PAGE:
For many in Hanover County’s higher density neighborhoods, high-speed Internet access is a given. All they need to do is call up a local service provider to schedule an install.
For rural residents, however, the “Information Superhighway” resembles something more like a pothole-ridden dirt road. And, unfortunately, there’s an immovable roadblock.
Henry District Supervisor Sean Davis held a community forum Monday concerning the lack of high-speed Internet access in Eastern Hanover. We applaud his efforts; it’s important for elected officials to clear the air with constituents, especially when it comes to issues that affect their quality of life.
However, without a population boom in the county’s rural regions, the digital divide in Hanover probably isn’t going anywhere.
The issue? Private companies dictate where high-speed Internet access goes. If there aren’t enough homes close together, they lose their profit margin. Companies are much more likely to wire high-density neighborhoods than sprawling farms, and there isn’t really anything anybody can do to make them change their minds.
Communications providers are, after all, businesses, and the goal of businesses at the end of the day is to make money.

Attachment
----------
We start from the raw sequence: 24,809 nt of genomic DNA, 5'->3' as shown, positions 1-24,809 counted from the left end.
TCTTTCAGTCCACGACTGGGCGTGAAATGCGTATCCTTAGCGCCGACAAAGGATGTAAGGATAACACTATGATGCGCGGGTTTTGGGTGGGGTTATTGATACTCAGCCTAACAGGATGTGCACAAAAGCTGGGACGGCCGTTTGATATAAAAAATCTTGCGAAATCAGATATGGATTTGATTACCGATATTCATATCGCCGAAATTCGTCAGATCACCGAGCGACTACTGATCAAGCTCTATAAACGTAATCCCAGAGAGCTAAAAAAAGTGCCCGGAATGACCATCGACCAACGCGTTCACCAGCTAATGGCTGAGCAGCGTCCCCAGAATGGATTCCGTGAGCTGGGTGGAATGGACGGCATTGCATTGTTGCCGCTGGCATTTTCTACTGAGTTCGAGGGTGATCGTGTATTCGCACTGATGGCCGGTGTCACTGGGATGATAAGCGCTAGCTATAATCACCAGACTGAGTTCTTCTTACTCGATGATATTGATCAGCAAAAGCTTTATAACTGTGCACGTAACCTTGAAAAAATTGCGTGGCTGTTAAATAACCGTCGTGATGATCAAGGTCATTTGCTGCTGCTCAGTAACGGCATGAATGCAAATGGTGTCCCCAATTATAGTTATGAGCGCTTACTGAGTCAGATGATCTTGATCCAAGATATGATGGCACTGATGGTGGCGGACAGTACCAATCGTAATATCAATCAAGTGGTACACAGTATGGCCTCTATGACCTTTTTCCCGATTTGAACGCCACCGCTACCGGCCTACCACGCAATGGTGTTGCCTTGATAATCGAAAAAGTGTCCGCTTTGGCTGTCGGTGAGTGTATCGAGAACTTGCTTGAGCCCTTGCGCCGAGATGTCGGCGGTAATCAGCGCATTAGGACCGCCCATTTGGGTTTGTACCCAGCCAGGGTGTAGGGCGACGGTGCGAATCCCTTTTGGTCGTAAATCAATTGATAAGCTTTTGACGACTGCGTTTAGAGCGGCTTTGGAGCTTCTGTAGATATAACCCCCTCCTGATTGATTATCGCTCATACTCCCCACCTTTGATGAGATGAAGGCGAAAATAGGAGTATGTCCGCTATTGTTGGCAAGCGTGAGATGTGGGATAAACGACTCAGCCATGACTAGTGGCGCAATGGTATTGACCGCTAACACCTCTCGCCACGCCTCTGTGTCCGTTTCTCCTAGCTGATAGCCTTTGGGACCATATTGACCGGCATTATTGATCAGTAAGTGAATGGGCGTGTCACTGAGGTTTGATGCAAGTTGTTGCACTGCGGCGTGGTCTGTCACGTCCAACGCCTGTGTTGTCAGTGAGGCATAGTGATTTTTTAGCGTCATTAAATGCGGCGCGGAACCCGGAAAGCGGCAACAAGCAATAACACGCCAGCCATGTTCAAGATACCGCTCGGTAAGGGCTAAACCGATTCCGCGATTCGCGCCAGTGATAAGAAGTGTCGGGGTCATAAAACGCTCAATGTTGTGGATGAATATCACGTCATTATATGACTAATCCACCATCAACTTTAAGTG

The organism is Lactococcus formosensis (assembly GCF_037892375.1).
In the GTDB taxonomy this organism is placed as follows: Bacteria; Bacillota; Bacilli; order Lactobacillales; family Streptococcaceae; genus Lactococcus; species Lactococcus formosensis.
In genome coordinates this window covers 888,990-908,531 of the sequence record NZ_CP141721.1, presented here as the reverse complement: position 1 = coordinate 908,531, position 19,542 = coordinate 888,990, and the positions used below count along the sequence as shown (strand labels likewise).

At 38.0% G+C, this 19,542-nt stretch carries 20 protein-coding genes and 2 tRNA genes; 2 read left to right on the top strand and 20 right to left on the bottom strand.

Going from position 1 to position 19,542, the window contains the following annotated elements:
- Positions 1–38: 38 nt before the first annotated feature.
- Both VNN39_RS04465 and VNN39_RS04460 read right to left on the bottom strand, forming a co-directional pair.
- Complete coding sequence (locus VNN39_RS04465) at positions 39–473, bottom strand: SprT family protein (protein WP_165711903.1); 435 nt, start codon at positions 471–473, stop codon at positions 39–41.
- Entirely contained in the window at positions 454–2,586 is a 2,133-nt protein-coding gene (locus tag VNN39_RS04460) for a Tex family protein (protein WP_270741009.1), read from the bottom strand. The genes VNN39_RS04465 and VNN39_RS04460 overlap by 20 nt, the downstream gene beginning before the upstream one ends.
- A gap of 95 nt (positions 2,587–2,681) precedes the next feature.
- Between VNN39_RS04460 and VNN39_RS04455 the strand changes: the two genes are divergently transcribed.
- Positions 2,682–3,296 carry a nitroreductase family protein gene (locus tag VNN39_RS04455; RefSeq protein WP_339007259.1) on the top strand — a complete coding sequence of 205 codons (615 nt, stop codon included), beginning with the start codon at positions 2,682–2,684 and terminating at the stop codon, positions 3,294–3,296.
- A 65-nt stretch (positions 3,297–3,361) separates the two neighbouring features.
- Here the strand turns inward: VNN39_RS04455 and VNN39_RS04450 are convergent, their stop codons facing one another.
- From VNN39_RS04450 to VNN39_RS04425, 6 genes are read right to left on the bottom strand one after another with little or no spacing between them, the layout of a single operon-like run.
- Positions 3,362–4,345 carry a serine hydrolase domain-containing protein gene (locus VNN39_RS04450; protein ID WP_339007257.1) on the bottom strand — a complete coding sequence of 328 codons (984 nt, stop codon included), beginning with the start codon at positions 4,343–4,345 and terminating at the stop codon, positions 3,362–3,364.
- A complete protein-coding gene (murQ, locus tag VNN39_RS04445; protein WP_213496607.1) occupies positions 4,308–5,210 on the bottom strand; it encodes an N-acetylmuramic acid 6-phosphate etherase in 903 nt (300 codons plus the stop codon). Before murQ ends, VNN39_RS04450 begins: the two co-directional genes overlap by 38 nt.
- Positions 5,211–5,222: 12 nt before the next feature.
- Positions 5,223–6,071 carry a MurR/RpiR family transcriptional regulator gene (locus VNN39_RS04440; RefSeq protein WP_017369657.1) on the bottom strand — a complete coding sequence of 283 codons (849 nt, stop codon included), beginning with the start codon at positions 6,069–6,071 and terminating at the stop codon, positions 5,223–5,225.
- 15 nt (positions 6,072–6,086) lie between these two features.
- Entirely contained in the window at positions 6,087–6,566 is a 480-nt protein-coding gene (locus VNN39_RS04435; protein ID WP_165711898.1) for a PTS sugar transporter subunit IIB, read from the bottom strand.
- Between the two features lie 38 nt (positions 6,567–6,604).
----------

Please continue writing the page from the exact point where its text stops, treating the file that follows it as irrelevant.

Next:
However, Internet access is a unique issue and one that raises a lot of questions about the role of government versus the private sector. Should local government intervene to make high-speed Internet access a reality for all of Hanover’s residents and businesses?
Some would argue that Internet access is in the public interest, like water or other utilities managed by municipalities (we can picture it now: “Hano-verizon”). Others would say ensuring Internet access isn’t government’s job.
Hanover’s leaders will have to decide for themselves.
Technology enhances our daily lives. We are more connected, more informed and more entertained than ever before. But the Internet is more than cat videos and tweets. It’s also an economic engine that has the power to turn wheels even on the roughest of roads.